Pray at the Pole Movement Surfaces at FHC


Crescents of sunlight breach the horizon and lick the figures of students gathered around the flagpole in front of FHC. Their heads face down in prayer. Senior Brandon Chase leads the group in a solemn silence of spirituality as they pray about topics concerning the students.

“[We were] just using the power of prayer to pray for our school and our community and our government,” Chase said. “That’s the idea.”

Chase took the initiative to involve FHC in the SYATP (See You at the Pole) organization, a Christian movement dedicated to bringing prayer to public schooling. But what about the separation of church and state?

Almost any graduated AP United States Government and Politics student would cite the Supreme Court case Engel v. Vitale in regards to prayer during school hours. The court ruled that public schools would not be allowed to designate a certain time for prayer during school hours, prohibiting establishments from supporting events no matter if they are open to any religious activities.

The ruling was not necessarily accepted with open arms by various religious sects. Certain Christians felt disgruntled with the new-found secularism proliferating among high school students, so in response, a number of them unified to inoculate the system with spirituality.

The SYATP movement was later formed, uniting students to organize on select dates to pray around the flagpoles at their local public high schools. Explaining the movement, Chase stated that the group originated in the United States but has grown to encompass 52 countries, departing from its original political beginnings.

“This is the first year we’re doing it at Central,” Chase said, “I had heard about it a couple of times before on the radio in previous years, and this year, I decided I wanted to start it up here [at FHC].”

After seeing the movie War Room, a Christian drama containing themes revolving around the power of prayer, Chase felt the need to focus intensively on that spiritual power. Choosing SYATP as an outlet, he got together with Nick Theobald, the youth minister at Thornapple Covenant Church, and together they printed out posters and flyers, distributing them to the FHC student body and neighboring churches such as Ada Bible.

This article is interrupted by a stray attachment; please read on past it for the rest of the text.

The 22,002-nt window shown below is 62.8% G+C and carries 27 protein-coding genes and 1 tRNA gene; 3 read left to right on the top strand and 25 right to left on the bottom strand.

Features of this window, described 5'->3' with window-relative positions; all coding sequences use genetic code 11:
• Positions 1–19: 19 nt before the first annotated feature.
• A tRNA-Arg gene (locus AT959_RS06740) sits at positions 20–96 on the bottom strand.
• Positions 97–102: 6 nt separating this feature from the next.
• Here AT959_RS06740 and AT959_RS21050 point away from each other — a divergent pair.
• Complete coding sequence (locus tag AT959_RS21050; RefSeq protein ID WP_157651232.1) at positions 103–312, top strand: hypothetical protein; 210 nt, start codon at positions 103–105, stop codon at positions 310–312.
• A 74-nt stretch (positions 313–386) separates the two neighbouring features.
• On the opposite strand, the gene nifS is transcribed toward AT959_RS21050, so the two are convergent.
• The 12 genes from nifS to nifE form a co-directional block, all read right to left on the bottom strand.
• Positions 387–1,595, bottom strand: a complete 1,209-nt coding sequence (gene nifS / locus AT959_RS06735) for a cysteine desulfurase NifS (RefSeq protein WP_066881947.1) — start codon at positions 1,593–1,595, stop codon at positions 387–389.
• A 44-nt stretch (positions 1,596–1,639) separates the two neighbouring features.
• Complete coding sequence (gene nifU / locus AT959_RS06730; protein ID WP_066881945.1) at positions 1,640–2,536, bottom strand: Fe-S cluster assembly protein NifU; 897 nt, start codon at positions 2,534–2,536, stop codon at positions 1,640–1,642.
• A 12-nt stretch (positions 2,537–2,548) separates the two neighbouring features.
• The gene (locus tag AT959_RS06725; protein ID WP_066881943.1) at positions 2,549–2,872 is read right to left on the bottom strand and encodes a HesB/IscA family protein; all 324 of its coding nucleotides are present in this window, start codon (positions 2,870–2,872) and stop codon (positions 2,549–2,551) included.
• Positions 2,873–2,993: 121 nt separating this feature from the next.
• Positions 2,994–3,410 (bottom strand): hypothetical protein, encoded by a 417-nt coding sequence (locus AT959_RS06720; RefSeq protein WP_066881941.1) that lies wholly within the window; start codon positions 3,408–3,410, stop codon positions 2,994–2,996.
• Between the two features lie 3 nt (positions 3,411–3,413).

Theobald admires Chase’s spiritual drive and coordination. Rarely are initiatives taken by students towards faith activities as a result of their fear of ostracism.

“Prayer is something that can bring people of different backgrounds together,” Theobald said, “It is something that allows people to set aside differences and practice care as well as love towards each other. Seeing students lead this uniting effort is inspiring.”

FHC junior Katie Knister participated in the morning prayer, and she also respects the aptitude that Chase has shown.

“I think it takes a lot of guts to go out there and start something new,” Knister said, “so it’s awesome when students do.”

Viewing the event as a gathering for God rather than an act of protest, Chase regards almost all student participation with zeal. He encouraged any Christian student to come prior to the event, regardless of denomination.

However, he also spoke of students not necessarily of the Christian faith:

“If you want to come and pray to whatever god you think there is, we’re not saying you can’t come,” Chase said, “I’m leading it through a Christian base, but basically, you can think whatever you want.”

Although every participant in prayer during the event was Christian, the sentiment shines light upon the wariness modern Christians have for those of different faith. Although not necessarily distrust in all cases, this wariness still exists, affecting those outside of the bounds of Christianity in America.

All being said, this outlook is heavily outweighed by overwhelming activism regarding prayer, as reflected by students.

“We aren’t saying that any other religion is bad or anything,” said Knister, “but we are praising our God, because he is wonderful, so we want to be here for him.”

Opinions praising the power of prayer are not often formed out of mere gung-ho enthusiasm, but are deeply rooted in experiences of their holders.

“With so many areas of life that seem to divide, prayer can bring us together,” Theobald said. “Let’s unite together in prayer, not just on Wednesday, but as often as we can.”